We have learned that long crank times when warm or hot are not always caused by a worn-out distributor on the injection pump. Before you replace the injection pump for this symptom be sure that the starter cranking speed is adequate. This is important as it is a mechanical pump in the injection pump that makes more pressure and flow the faster it turns, and when the pressure created during cranking is not enough to pop off at least three injectors, the engine will not start. So there may be as many as two causes for this symptom. One, is that it's not cranking fast enough to make enough pressure, the other is the pressure is being lost in a worn-out distributor that is expanded due to heat soak, OR BOTH. Before buying a pump we suggest that you first check electrical parameters for the starting system. A good starter at operating temperature can draw from 450-700 amps, and the battery voltage should never go below 10 volts during cranking. If your starter draws more than these specs, or the battery voltage goes below 10 volts when cranking, you need to fix the starting system, FIRST.
When you have determined that the electrical system is up to snuff, then you can try our clever trick of running cold water from the garden hose over the injection pump when it's hot, for a few minutes, and if that makes it start right away, then you know cranking pressure is the issue, because you shrunk the metal in the distributor and it fits tighter to the rotor and makes more pressure. This indicates a worn out distributor, and a replacement VP44 is needed. If you have just replaced the injection pump and the problem did not go away, then most likely you have a slow crank problem. If you didn't have the problem before the pump swap, then most likely it is a pump issue, BUT,,,, the sad truth here is that a replacement pump may have a worn-out distributor just like the previous pump did. No one wants to put a new distributor on every pump, as it is SO EXPENSIVE. As of this moment in the industry, there is no good test available to the rebuilder to accurately determine if a distributor will perform correctly in hot conditions. The best any rebuilder can do is check pressure and fuel volume from the VP44 at cranking speed on the test stand and if it passes Bosch specs, then it has to be presumed good. This test is performed in a 70° air-conditioned pump room and in the real world pumps are subjected to the latent heat transfer from a 195° engine! The bottom line is you REALLY have to test the starter and batteries first to make an accurate diagnosis for this frustrating symptom.
Another cause of this issue that we have run into recently, is a delay getting 12 volts to the primary side of the fuel system relay. This shows up as a delayed battery voltage on pin seven (red wire with a green tracer on Dodges) in the plug going into the VP44. First test for the delay by removing the big plug on the injection pump and verifying the time it takes to get battery voltage on pin 7 of the plug or on the red wire with a green tracer. To accomplish this, pull the locking slide in the plug toward the fender. There are two half round indents on the slide lock and you will need to pull pretty hard toward the fender while wiggling the main plug with the other hand pulling toward the firewall. When you have the plug in your hand, hold it so it looks like a smiley face, with six pins below the smile and three pins above. Use a test light or voltmeter to verify how soon you see battery voltage on the bottom right pin (Pin 7) after putting the ignition switch in both the “run” and “start” key functions. When you reinstall plug and push in the slide lock, push the plug toward the pump and you will see that when the lock moves in, it pulls the plug in towards the pump. When you think it is on correctly try to remove the plug by pulling on it. If it comes off you didn’t get plug on far enough before you slid the locking slide in. This test tells you when the injection pump is getting electrical power from the fuel system relay in the PDC (Fuse-box under the hood). The ECM not only turns on this relay but this relay also powers another part of the ECM that turns on the lift pump too. The electric lift pump is powered directly from the ECM, not the relay, to control WHEN it comes on. An audible indicator of this delayed voltage or start problem is when you don't hear the electric lift pump come on for 4 seconds when the key is first turned on and for 25 seconds when it is turned to the start function. The relay enable power goes through two connectors, #125 and #130 between the ECM and the relay. The delay problem can be caused by a delayed signal on the brown wire with a white tracer at the ECM connector, indicating a bad ECM, OR a loose connector #125 on the firewall. We have not heard of #130 being a problem yet! Working on these old trucks nowadays is getting pretty interesting, eh?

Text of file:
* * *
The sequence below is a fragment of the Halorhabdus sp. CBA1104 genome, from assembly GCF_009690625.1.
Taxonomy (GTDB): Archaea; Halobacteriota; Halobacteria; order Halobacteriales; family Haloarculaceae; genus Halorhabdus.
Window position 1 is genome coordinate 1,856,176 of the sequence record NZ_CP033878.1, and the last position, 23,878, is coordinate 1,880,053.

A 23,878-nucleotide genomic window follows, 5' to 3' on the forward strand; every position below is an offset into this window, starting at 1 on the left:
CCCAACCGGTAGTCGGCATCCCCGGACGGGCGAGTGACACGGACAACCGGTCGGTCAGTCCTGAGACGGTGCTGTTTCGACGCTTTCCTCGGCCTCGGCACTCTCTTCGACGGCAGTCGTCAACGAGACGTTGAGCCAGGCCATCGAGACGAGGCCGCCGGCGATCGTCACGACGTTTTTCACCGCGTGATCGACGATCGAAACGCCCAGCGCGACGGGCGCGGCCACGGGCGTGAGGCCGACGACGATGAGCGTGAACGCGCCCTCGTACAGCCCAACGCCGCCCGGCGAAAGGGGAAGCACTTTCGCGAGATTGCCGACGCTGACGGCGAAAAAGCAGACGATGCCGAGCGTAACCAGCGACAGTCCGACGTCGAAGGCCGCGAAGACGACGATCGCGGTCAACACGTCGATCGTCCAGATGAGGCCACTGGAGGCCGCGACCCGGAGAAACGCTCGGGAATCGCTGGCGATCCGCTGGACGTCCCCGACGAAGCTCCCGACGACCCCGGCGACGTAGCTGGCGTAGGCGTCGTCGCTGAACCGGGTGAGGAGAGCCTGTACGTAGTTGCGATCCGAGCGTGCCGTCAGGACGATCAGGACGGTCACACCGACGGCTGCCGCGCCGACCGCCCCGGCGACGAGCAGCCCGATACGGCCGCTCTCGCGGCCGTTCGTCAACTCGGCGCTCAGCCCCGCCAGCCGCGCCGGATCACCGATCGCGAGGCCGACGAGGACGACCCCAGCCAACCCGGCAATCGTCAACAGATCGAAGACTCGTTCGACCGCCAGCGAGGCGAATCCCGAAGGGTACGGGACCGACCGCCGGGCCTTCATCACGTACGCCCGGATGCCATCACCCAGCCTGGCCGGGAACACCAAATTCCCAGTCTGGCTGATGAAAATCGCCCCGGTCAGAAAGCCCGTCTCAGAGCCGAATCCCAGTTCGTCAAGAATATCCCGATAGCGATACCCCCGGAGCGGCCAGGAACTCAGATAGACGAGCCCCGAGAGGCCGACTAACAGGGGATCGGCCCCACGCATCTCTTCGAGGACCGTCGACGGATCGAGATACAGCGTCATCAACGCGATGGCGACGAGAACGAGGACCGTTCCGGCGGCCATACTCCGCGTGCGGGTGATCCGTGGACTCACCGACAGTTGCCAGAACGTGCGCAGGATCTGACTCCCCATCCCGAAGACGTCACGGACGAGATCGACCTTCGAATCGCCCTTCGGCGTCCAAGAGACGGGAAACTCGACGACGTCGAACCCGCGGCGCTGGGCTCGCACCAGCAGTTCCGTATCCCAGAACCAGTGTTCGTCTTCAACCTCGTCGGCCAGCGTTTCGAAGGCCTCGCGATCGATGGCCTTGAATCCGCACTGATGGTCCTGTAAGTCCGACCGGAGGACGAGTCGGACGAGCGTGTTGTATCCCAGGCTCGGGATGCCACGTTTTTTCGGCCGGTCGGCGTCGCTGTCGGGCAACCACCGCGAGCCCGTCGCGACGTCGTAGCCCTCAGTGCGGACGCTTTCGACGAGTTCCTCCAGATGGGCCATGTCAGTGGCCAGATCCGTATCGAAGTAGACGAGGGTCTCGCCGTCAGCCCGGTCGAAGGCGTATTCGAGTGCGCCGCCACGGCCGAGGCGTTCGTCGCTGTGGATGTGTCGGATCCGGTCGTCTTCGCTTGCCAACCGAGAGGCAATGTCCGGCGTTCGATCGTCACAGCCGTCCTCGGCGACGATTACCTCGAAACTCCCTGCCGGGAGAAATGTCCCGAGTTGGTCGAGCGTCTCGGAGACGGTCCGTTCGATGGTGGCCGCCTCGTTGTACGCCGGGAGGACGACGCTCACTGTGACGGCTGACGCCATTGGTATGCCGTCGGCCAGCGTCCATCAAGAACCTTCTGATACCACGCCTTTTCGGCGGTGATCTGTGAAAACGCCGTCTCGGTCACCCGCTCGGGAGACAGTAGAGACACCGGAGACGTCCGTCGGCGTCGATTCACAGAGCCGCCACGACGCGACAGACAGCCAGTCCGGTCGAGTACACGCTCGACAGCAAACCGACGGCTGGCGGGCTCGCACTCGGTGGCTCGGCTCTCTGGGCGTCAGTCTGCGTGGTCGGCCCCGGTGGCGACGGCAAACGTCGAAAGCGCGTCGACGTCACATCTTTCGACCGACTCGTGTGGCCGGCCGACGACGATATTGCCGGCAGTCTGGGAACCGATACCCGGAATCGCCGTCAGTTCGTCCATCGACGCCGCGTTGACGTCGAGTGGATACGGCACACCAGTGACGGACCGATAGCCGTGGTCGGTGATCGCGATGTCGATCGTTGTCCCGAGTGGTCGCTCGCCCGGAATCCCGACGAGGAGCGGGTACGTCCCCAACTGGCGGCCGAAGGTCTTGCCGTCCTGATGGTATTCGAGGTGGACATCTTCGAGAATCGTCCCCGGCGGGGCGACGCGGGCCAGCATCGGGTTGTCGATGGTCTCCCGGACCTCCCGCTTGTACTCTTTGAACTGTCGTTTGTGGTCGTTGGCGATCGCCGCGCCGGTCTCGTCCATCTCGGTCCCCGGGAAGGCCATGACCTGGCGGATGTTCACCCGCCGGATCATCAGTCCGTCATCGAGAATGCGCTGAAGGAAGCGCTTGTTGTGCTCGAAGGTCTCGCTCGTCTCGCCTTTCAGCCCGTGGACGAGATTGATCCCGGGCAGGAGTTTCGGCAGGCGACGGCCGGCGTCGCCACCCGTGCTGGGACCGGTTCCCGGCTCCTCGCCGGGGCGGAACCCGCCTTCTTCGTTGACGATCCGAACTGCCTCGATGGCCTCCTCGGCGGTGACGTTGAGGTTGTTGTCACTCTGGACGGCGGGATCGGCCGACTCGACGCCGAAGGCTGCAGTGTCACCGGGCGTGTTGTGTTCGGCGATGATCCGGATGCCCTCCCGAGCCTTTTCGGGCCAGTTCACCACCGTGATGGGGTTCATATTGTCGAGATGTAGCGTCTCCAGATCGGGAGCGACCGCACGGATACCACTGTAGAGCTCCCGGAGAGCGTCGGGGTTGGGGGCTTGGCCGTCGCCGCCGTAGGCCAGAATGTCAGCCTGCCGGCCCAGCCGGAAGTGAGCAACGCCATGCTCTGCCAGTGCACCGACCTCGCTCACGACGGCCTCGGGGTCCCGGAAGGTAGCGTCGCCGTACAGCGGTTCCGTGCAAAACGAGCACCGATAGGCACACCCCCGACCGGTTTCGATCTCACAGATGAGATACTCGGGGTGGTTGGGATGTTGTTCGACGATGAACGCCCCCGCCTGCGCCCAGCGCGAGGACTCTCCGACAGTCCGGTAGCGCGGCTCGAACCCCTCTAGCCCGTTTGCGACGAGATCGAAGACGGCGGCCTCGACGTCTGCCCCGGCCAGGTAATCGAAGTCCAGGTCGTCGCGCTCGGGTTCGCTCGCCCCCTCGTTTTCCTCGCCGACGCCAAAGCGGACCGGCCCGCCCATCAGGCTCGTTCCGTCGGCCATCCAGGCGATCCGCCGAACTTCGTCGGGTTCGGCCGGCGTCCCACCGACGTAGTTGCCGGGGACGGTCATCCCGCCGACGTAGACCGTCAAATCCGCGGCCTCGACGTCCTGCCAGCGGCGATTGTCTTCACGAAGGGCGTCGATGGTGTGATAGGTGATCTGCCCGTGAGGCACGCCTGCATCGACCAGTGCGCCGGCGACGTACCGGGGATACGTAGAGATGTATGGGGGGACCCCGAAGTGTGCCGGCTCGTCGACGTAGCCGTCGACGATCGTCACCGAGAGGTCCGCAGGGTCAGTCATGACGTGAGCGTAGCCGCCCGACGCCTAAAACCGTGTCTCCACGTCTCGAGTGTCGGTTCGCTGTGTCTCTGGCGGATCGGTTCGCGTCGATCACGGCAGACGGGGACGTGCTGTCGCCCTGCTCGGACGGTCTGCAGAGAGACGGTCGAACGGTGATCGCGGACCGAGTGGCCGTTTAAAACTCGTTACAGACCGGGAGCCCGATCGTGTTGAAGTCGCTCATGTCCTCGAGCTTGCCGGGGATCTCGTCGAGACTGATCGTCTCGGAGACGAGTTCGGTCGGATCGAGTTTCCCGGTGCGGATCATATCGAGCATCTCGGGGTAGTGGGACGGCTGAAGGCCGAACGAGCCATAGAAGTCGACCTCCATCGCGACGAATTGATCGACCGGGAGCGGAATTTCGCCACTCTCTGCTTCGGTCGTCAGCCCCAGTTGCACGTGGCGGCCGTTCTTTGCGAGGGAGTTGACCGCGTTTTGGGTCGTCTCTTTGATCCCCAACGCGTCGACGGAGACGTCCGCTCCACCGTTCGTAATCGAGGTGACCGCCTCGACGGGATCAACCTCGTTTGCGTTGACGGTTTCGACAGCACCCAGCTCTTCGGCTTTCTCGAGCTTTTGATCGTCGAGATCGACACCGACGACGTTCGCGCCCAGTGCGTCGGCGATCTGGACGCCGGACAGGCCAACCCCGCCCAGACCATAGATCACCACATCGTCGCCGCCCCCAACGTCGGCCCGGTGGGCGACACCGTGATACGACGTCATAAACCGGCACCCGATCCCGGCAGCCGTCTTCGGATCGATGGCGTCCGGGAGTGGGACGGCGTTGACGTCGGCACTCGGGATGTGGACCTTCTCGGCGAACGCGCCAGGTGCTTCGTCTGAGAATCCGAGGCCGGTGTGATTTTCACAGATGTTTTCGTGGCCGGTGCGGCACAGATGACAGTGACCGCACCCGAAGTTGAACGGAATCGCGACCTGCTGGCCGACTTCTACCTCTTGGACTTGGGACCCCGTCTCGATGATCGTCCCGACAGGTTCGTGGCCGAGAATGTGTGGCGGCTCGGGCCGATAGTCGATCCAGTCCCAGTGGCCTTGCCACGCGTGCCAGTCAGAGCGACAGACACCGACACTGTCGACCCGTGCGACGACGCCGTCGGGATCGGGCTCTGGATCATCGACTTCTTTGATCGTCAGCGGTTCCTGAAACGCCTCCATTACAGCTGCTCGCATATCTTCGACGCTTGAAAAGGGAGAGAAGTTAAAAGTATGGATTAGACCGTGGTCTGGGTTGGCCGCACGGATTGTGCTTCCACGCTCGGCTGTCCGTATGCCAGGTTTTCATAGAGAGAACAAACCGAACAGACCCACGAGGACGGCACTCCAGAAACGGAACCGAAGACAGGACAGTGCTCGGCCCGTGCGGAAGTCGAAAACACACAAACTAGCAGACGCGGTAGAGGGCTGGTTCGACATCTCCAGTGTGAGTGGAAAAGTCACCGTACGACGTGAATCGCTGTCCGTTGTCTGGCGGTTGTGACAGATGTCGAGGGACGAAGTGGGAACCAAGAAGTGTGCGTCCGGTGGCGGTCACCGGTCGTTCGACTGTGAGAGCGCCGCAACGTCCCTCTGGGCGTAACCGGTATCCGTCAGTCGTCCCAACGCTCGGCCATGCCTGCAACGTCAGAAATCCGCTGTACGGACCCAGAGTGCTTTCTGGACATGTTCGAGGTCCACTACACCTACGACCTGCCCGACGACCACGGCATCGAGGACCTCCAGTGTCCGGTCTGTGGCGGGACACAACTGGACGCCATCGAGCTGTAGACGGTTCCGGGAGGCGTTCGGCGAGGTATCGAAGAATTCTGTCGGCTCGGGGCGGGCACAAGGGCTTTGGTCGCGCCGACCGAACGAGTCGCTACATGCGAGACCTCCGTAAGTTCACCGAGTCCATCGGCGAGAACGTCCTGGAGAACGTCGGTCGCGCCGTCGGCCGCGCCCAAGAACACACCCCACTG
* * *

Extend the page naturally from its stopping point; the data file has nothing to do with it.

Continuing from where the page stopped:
Long Crank Times